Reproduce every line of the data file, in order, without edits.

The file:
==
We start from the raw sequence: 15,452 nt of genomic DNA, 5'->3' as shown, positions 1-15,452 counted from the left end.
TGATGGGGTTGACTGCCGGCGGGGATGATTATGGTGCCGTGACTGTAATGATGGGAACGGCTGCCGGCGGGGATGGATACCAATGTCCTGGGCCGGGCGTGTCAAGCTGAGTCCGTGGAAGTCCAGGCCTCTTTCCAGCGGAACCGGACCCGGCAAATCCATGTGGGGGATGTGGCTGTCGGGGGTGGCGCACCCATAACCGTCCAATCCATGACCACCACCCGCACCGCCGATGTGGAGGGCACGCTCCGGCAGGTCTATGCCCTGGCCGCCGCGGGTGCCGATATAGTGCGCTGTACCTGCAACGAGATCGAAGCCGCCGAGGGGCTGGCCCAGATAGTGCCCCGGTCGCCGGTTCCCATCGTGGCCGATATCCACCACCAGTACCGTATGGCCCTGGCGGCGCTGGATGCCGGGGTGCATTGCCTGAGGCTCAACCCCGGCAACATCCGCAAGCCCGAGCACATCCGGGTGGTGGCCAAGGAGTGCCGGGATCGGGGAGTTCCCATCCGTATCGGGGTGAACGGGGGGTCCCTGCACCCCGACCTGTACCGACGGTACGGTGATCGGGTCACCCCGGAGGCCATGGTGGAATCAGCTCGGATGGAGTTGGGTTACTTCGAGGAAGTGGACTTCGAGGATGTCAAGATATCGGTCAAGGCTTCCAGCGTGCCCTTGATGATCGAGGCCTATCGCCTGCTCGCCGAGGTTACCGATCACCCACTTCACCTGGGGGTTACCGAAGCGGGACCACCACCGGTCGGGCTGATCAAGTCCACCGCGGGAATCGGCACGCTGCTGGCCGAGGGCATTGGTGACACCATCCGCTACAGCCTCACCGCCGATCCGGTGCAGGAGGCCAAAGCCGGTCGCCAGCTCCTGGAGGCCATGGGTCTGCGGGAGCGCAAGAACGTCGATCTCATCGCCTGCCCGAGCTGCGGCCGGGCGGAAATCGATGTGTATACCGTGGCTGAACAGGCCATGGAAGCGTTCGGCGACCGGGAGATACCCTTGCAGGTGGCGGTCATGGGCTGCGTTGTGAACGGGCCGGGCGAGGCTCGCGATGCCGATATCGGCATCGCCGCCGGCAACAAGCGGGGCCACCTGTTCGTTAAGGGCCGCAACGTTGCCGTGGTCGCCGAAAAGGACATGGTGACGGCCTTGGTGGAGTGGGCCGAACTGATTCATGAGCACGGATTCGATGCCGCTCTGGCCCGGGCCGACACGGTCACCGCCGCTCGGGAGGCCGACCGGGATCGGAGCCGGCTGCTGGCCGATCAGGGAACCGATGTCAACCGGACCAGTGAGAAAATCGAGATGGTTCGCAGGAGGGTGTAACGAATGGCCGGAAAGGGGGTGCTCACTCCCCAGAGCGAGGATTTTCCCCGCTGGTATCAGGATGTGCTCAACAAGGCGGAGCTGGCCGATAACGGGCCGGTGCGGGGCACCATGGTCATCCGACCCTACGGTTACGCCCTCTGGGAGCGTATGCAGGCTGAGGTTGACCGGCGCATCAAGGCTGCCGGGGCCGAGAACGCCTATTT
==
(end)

We start from the raw sequence: 15,452 nt of genomic DNA, 5'->3' as shown, positions 1-15,452 counted from the left end.
TGATGGGGTTGACTGCCGGCGGGGATGATTATGGTGCCGTGACTGTAATGATGGGAACGGCTGCCGGCGGGGATGGATACCAATGTCCTGGGCCGGGCGTGTCAAGCTGAGTCCGTGGAAGTCCAGGCCTCTTTCCAGCGGAACCGGACCCGGCAAATCCATGTGGGGGATGTGGCTGTCGGGGGTGGCGCACCCATAACCGTCCAATCCATGACCACCACCCGCACCGCCGATGTGGAGGGCACGCTCCGGCAGGTCTATGCCCTGGCCGCCGCGGGTGCCGATATAGTGCGCTGTACCTGCAACGAGATCGAAGCCGCCGAGGGGCTGGCCCAGATAGTGCCCCGGTCGCCGGTTCCCATCGTGGCCGATATCCACCACCAGTACCGTATGGCCCTGGCGGCGCTGGATGCCGGGGTGCATTGCCTGAGGCTCAACCCCGGCAACATCCGCAAGCCCGAGCACATCCGGGTGGTGGCCAAGGAGTGCCGGGATCGGGGAGTTCCCATCCGTATCGGGGTGAACGGGGGGTCCCTGCACCCCGACCTGTACCGACGGTACGGTGATCGGGTCACCCCGGAGGCCATGGTGGAATCAGCTCGGATGGAGTTGGGTTACTTCGAGGAAGTGGACTTCGAGGATGTCAAGATATCGGTCAAGGCTTCCAGCGTGCCCTTGATGATCGAGGCCTATCGCCTGCTCGCCGAGGTTACCGATCACCCACTTCACCTGGGGGTTACCGAAGCGGGACCACCACCGGTCGGGCTGATCAAGTCCACCGCGGGAATCGGCACGCTGCTGGCCGAGGGCATTGGTGACACCATCCGCTACAGCCTCACCGCCGATCCGGTGCAGGAGGCCAAAGCCGGTCGCCAGCTCCTGGAGGCCATGGGTCTGCGGGAGCGCAAGAACGTCGATCTCATCGCCTGCCCGAGCTGCGGCCGGGCGGAAATCGATGTGTATACCGTGGCTGAACAGGCCATGGAAGCGTTCGGCGACCGGGAGATACCCTTGCAGGTGGCGGTCATGGGCTGCGTTGTGAACGGGCCGGGCGAGGCTCGCGATGCCGATATCGGCATCGCCGCCGGCAACAAGCGGGGCCACCTGTTCGTTAAGGGCCGCAACGTTGCCGTGGTCGCCGAAAAGGACATGGTGACGGCCTTGGTGGAGTGGGCCGAACTGATTCATGAGCACGGATTCGATGCCGCTCTGGCCCGGGCCGACACGGTCACCGCCGCTCGGGAGGCCGACCGGGATCGGAGCCGGCTGCTGGCCGATCAGGGAACCGATGTCAACCGGACCAGTGAGAAAATCGAGATGGTTCGCAGGAGGGTGTAACGAATGGCCGGAAAGGGGGTGCTCACTCCCCAGAGCGAGGATTTTCCCCGCTGGTATCAGGATGTGCTCAACAAGGCGGAGCTGGCCGATAACGGGCCGGTGCGGGGCACCATGGTCATCCGACCCTACGGTTACGCCCTCTGGGAGCGTATGCAGGCTGAGGTTGACCGGCGCATCAAGGCTGCCGGGGCCGAGAACGCCTATTT